Tales from the Trail

General headed to the woodshed, will he get the axe?

The sound of palms slapping foreheads could be heard all over Washington, the physical exclamation of ”what were they thinking?”

The spectacularly frank quotes from General Stanley McChrystal and his aides mocking Vice President Joe Biden and other top advisers to the president and commander-in-chief were jaw-dropping, not because that’s what they really thought, but because the views were uttered to a reporter working on a profile for Rolling Stone magazine. USA/AFGHANISTAN

Right from the first headline of the article titled “The Runaway General” it was apparent what was to come: “Stanley McChrystal, Obama’s top commander in Afghanistan, has seized control of the war by never taking his eye off the real enemy: The wimps in the White House.”

It’s one thing to talk truth to power — considered an admirable trait in military and intelligence circles – and quite another to make fun of  top civilian leadership behind their backs in a very public forum.

So the general has been summoned to Washington from the battlefields of Afghanistan to explain this serious breach in chain-of-command etiquette. And it doesn’t look like it’s going to be a warm welcome.

Even Congress gets weary of Congress…

It’s not just voters who get tired of Congress – members of Congress get tired of Congress.

USA-POLITICS/OBEY“I am bone tired,” David Obey said in announcing his retirement after 21 terms (that would be 42 years) as a Democratic congressman from Wisconsin.

Public opinion polls show that anti-incumbent sentiment is high going into the November congressional elections in which every House seat and one-third of the Senate are up for grabs. There’s also history to contend with – in the mid-term election during a new presidency the party of the president usually loses seats — that would be Democrats this year.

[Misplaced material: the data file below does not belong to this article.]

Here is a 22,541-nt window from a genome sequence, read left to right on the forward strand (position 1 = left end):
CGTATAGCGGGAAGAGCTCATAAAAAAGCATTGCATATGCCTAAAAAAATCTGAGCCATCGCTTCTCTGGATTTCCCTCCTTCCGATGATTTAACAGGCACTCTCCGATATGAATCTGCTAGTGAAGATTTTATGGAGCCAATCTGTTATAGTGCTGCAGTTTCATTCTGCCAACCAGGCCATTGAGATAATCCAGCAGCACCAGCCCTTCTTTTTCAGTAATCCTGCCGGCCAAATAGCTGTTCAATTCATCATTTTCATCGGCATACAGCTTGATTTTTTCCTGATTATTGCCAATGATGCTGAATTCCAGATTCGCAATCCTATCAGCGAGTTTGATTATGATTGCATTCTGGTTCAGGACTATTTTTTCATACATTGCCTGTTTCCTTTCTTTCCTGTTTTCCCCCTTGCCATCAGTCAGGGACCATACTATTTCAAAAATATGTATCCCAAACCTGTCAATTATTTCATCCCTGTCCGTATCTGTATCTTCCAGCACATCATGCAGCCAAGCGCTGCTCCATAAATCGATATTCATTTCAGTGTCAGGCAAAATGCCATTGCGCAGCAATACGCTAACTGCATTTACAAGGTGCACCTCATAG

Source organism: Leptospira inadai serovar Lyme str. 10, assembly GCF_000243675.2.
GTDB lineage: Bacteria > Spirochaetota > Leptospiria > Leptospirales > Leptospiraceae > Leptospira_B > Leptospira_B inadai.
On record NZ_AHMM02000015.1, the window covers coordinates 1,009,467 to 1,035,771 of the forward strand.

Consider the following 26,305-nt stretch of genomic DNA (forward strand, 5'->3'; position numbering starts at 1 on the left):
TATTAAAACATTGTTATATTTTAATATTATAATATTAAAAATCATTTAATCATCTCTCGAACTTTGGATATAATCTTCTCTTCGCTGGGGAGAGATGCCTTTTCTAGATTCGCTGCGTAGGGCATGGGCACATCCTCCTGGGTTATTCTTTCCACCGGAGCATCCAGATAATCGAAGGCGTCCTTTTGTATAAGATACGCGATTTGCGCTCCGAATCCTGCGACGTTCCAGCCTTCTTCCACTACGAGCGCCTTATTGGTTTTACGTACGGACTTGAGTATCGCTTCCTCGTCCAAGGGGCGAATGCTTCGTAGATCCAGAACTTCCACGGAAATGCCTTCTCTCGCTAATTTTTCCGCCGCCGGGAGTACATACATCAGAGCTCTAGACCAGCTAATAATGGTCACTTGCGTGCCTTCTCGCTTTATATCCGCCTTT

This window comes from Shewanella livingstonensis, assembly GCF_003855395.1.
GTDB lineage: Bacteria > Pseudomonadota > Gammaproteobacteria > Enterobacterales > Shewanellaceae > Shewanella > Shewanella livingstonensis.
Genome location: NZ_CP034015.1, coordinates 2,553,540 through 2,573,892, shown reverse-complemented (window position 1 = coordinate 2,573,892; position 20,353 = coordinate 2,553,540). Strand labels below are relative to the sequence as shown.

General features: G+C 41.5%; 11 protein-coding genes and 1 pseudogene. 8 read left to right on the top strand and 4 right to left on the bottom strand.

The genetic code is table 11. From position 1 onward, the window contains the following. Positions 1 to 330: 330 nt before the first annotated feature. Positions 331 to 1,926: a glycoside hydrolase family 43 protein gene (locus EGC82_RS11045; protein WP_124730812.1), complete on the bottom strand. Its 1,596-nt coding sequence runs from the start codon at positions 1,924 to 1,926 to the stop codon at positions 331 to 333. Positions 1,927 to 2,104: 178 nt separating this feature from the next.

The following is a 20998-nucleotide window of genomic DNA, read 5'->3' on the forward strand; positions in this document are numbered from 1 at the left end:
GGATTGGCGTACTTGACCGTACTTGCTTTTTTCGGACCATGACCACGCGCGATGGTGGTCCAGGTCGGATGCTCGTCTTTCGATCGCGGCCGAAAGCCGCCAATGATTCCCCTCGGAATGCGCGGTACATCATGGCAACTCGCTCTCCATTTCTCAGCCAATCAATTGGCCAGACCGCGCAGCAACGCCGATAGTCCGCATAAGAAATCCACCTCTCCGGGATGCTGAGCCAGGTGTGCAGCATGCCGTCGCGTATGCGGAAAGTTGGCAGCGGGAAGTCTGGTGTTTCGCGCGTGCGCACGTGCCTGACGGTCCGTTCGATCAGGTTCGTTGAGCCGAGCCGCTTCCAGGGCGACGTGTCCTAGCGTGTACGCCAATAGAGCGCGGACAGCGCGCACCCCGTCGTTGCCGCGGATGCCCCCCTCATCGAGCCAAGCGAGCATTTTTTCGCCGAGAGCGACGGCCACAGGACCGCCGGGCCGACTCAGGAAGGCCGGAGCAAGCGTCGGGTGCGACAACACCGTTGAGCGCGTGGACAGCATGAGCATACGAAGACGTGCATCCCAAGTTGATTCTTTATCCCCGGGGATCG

You never want to see sausages made – or laws

USA-STIMULUS/The war of words that broke out in the U.S.  House of Representatives late Tuesday and spilled into Wednesday over one of the government’s annual spending bills shows the widening gulf between Democrats who control the chamber and minority Republicans.

Republicans accused Democrats of trying to shut down their efforts to save money on the $64.4 billion spending bill for the Commerce and Justice Departments and science agencies. They argued that in a time of mounting deficits it was unacceptable to spend 12 percent more for these programs than last year.  Democrats accused Republican of trying to stall the bill by offering 100 or so amendments.
Republican Representative Mike Pence said it was “an outrageous abuse of the legislative process” for Democrats to cut off debate after 30 minutes during the first amendment. He insisted that it was not about the process but about “runaway federal spending.”
Democrats shot back that Republicans were making it harder to finish the annual spending bills and also complete healthcare and climate change legislation quickly. Republican demands for a recorded vote on even amendments they supported — taking additional time — also angered Democrats.
“We have to pass 12 major appropriations bills in six weeks and still leave enough time on the calendar to deal with healthcare, to deal with climate change, to deal with the military authorization bill and several other crucial issues,” said Democratic Representative David Obey, chairman of the House Appropriations Committee.
He said Republicans rebuffed Democratic attempts to reach a deal on handling amendments quickly. “We have tried every way we can to involve the minority,” he said. “We recognize a filibuster by amendment when we see it.”
When Pence was asked why seeking a recorded vote on an amendment that both sides supported wasn’t a stall tactic, he grinned and walked away from reporters.

For more Reuters political news, click here.

- Photo credit: Reuters/Joshua Roberts (Obey at a meeting earlier this year)